Many The Power Affect: How We Express Personal Powerpeople who possess real organizational power have a characteristic demeanor. It's the way they project their presence. I call this the power affect. Some people — call them power pretenders — adopt the power affect well before they attain significant organizational power. Unfortunately for their colleagues, and for their organizations, power pretenders can attain organizational power out of proportion to their merit or abilities. Understanding the power affect is therefore important for anyone who aims to attain power, or anyone who works with power pretenders. Read more about this program.

Bullet Points: Mastery or Madness?

DecisBullet Point Madnession makers in modern organizations commonly demand briefings in the form of bullet points or a series of series of bullet points. But this form of presentation has limited value for complex decisions. We need something more. We actually need to think. Briefers who combine the bullet-point format with a variety of persuasion techniques can mislead decision makers, guiding them into making poor decisions. Read more about this program.

Follow Rick

Send email or subscribe to one of my newsletters Follow me at LinkedIn Follow me at Twitter, or share a tweet Subscribe to RSS feeds Subscribe to RSS feeds
The message of Point Lookout is unique. Help get the message out. Please donate to help keep Point Lookout available for free to everyone.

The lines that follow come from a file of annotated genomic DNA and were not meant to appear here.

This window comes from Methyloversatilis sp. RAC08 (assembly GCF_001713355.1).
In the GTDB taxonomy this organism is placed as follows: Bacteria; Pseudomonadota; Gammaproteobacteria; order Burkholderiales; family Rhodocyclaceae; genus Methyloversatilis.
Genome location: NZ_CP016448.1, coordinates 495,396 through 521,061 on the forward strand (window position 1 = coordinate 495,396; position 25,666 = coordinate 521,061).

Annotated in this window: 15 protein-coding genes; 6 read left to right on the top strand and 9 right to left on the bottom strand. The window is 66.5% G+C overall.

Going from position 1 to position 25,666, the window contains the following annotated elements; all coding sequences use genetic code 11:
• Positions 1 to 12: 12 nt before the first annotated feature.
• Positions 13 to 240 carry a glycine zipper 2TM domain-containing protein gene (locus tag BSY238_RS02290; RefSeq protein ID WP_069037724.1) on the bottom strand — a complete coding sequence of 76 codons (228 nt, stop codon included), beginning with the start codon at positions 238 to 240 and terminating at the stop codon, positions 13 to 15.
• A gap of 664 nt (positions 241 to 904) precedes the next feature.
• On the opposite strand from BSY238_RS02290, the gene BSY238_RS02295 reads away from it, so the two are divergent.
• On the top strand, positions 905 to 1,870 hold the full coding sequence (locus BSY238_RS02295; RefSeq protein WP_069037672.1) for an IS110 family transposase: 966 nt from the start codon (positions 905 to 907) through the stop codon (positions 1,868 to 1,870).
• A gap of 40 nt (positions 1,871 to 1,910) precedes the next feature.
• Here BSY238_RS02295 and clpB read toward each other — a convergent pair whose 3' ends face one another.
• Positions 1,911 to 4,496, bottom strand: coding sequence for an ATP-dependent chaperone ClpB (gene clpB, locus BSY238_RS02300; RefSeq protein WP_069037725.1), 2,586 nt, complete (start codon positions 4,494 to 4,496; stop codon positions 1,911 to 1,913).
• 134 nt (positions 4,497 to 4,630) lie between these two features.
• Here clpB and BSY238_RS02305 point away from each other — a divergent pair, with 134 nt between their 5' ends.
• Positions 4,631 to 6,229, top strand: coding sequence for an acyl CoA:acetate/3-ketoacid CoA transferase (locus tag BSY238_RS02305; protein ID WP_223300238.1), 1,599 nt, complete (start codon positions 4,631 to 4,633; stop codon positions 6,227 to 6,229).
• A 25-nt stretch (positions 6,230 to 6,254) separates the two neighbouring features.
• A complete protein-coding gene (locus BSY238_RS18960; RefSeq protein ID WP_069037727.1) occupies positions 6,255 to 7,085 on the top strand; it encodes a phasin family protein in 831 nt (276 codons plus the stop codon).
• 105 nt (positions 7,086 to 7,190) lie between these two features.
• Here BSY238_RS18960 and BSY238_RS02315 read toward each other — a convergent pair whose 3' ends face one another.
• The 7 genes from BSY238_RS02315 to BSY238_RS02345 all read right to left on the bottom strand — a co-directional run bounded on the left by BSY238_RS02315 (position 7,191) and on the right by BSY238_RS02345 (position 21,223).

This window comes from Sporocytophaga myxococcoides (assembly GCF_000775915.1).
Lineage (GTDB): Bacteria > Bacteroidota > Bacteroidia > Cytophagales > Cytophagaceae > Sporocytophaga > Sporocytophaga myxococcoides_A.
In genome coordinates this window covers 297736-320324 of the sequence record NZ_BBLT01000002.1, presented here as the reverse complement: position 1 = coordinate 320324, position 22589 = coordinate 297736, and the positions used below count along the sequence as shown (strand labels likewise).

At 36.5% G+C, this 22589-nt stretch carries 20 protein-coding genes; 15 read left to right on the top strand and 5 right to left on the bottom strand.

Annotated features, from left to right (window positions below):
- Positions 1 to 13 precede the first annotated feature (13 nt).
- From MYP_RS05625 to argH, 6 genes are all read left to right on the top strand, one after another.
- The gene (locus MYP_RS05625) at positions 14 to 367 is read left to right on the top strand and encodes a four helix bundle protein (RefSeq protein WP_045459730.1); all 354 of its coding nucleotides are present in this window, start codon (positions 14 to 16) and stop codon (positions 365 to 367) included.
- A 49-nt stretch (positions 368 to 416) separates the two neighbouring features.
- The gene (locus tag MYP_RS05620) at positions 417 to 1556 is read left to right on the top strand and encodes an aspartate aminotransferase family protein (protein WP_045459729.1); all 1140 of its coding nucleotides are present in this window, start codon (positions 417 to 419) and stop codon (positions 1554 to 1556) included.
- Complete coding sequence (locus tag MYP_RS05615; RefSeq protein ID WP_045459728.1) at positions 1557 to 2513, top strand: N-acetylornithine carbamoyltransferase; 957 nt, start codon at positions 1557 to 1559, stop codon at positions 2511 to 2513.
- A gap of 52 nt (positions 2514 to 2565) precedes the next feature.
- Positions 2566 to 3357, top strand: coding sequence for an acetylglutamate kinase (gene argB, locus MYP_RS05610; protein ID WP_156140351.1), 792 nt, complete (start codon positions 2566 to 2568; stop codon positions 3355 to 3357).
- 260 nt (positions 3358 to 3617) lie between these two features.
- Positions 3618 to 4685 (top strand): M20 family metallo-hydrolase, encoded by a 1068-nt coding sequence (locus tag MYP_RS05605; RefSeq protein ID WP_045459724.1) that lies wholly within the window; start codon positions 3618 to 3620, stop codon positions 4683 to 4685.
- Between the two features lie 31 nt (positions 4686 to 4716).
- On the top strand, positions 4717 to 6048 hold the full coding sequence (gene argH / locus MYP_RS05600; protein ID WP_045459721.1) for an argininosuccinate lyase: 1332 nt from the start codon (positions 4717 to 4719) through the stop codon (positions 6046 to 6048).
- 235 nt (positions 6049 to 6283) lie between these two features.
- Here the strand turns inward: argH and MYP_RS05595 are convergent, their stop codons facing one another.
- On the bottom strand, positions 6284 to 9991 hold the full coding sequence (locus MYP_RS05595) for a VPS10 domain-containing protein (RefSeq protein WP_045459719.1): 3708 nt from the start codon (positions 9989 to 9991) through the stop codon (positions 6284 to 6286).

Technical Debt for Policymakers BlogMy blog, Technical Debt for Policymakers, offers resources, insights, and conversations of interest to policymakers who are concerned with managing technical debt within their organizations. Get the millstone of technical debt off the neck of your organization!
Go For It: Sometimes It's Easier If You RunBad boss, long commute, troubling ethical questions, hateful colleague? Learn what we can do when we love the work but not the job.
303 Tips for Virtual and Global TeamsLearn how to make your virtual global team sing.
101 Tips for Managing ChangeAre you managing a change effort that faces rampant cynicism, passive non-cooperation, or maybe even outright revolt?
101 Tips for Effective MeetingsLearn how to make meetings more productive — and more rare.
Exchange your "personal trade secrets" — the tips, tricks and techniques that make you an ace — with other aces, anonymously. Visit the Library of Personal Trade Secrets.
If your teams don't yet consistently achieve state-of-the-art teamwork, check out this catalog. Help is just a few clicks/taps away!
Ebooks, booklets and tip books on project management, conflict, writing email, effective meetings and more.